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Woman Has Mysterious Allergic Reaction That Causes Fingernails to Grow from Hair Follicles

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We’ve talked about some strange medical conditions over the years here. Most recently, we mentioned the woman who had a live spider living in her ear for several days. Another very strange medical mystery has surfaced with the case of Shanya Isom, who has been visiting doctors around the world in an attempt to figure out what is causing her severe allergic reaction. Isom is having some sort of allergic reaction that is so bizarre that it’s causing fingernails to grow from hair follicles all over her body.

fingernail face

“Black scabs were coming out of her skin,” said her mother, Kathy Gary. “The nails would grow so long and come out and regrow themselves. They are hard to touch and stick you.” The young woman is unable to walk without assistance because of the reaction. Physicians at Johns Hopkins Medical Center in Baltimore where the young woman is being treated told her family that she is the only person in the world they are aware of with this condition.

The disease first surfaced when the woman was in her junior year in college studying criminal justice in 2009. The woman went to the emergency room for an asthma attack and was given a large dose of steroids. Doctors suspect that caused an allergic reaction. She had itching after returning home from getting the steroid shot, and was given Benadryl but the reaction got worse. Doctors remain baffled by the condition.

[via Atlanta BlackStar]





Comments (8):

  1. giendeirnflasoneuvn says:

    if she was white this would be weird, but these weird race people have all sorts of deceases due to them living in squalor and filth.

  2. Rpahut says:

    I don’t like where TB is going with this kind of posts.

    • Technabob says:

      Why not? It’s definitely “Weird Science” which has always been one of our editorial categories.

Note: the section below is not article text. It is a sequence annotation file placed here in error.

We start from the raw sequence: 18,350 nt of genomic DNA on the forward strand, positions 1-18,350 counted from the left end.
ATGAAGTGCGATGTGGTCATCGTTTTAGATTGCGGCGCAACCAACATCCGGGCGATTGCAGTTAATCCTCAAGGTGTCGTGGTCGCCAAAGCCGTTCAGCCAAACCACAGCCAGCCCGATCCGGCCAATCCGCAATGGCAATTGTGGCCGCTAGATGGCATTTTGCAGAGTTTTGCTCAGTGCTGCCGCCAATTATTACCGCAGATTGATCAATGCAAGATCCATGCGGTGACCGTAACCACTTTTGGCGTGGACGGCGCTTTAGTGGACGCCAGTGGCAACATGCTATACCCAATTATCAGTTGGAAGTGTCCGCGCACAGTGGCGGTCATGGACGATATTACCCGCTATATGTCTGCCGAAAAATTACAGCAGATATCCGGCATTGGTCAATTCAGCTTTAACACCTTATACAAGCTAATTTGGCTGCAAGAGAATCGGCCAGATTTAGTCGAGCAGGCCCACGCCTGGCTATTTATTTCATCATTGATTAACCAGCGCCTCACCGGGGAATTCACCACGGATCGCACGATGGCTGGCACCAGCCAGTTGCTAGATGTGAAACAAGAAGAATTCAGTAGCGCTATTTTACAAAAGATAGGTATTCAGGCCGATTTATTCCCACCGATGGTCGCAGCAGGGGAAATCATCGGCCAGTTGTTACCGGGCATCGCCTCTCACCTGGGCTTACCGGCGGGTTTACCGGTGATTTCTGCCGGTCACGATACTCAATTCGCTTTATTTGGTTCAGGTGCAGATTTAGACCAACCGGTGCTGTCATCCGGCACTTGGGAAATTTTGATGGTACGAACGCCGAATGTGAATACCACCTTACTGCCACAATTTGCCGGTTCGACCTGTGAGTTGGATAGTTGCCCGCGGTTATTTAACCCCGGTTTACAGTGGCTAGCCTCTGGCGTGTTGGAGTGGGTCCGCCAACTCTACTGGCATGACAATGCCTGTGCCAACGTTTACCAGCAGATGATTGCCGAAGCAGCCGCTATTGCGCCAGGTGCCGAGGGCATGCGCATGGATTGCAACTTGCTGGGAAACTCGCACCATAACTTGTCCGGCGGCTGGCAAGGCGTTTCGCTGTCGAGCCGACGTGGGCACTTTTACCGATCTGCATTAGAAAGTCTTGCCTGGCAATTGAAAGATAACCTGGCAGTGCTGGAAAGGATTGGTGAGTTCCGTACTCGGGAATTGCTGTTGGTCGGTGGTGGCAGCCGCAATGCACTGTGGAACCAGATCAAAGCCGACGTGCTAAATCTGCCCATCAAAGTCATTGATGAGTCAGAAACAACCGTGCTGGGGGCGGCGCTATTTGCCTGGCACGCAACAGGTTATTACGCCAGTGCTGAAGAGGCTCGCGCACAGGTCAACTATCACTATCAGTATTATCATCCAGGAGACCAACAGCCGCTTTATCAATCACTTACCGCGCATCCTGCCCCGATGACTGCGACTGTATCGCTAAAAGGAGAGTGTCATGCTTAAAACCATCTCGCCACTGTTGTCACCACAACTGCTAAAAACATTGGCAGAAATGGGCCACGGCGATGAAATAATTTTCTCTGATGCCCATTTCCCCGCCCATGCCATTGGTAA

• Rpahut says:

        A spider living in womans ear is no science. It’s pseudo sensational garbage suitable for some low-grade website.

        It is also very repulsive. I fail to see how this fits into “inventions and discoveries” that were posted in that category before.

        • Luke says:

          A spider living in an ear, no, but that was used as an example. The main article is very interesting and very much has to do with science. What would cause nails to come out of skin cells? Why would an allergic reaction cause this? What can we learn from it? There is a lot of information that can be gleamed from this condition, making it somewhat more than a “sensationalist” story. And if you are disgusted by something like this, maybe you shouldn’t click the link to read it.

          • Rpahut says:

            Sure, of all the genetic diseases appearing during last three years this one has the most scientific value. What a silly person would say it only posted here because of it bazarreness.

            May I ask, what exactly have you learned from this article? Would you kindly share some of a lot of information you’ve gleamed out of it?

        • Luke says:

          Rpahut, it won’t let me reply to your later comment so I’m replying to this one instead. Also, sorry for the late response. I tried asking some people who would know more about this on reddit and got a few responses here: http://www.reddit.com/r/genetics/comments/yqcj1/i_saw_this_article_woman_has_allergic_reaction/. Looks like there have been similar cases, but nothing quite this extreme? Either way, any rare condition is important for science because it tells us something new the body is capable of that we didn’t know of before. It’s a “game-changer” that can allow us to think of the body in new and different ways, ultimately improving our experiment designs and hypothesis formulations. Information is always beneficial. Always.

          • Rpahut says:

            So, there is a place to discuss genetic diseases on the web after all.

            I’m not really into genetics, but hair and nail similarities are from the area of common knowledge, so there is nothing new for me in this article. No doubt, there are people who’s fancy to discuss whether it is keratosis or something else, and how this could happen, but then there are places where they can do that. To me, as well as to the most of technabob visitors, this article is just about a freaky and bizarre disease. As such it can still appeal to certain category of people, but Im glad they don’t post stuff like that anymore.

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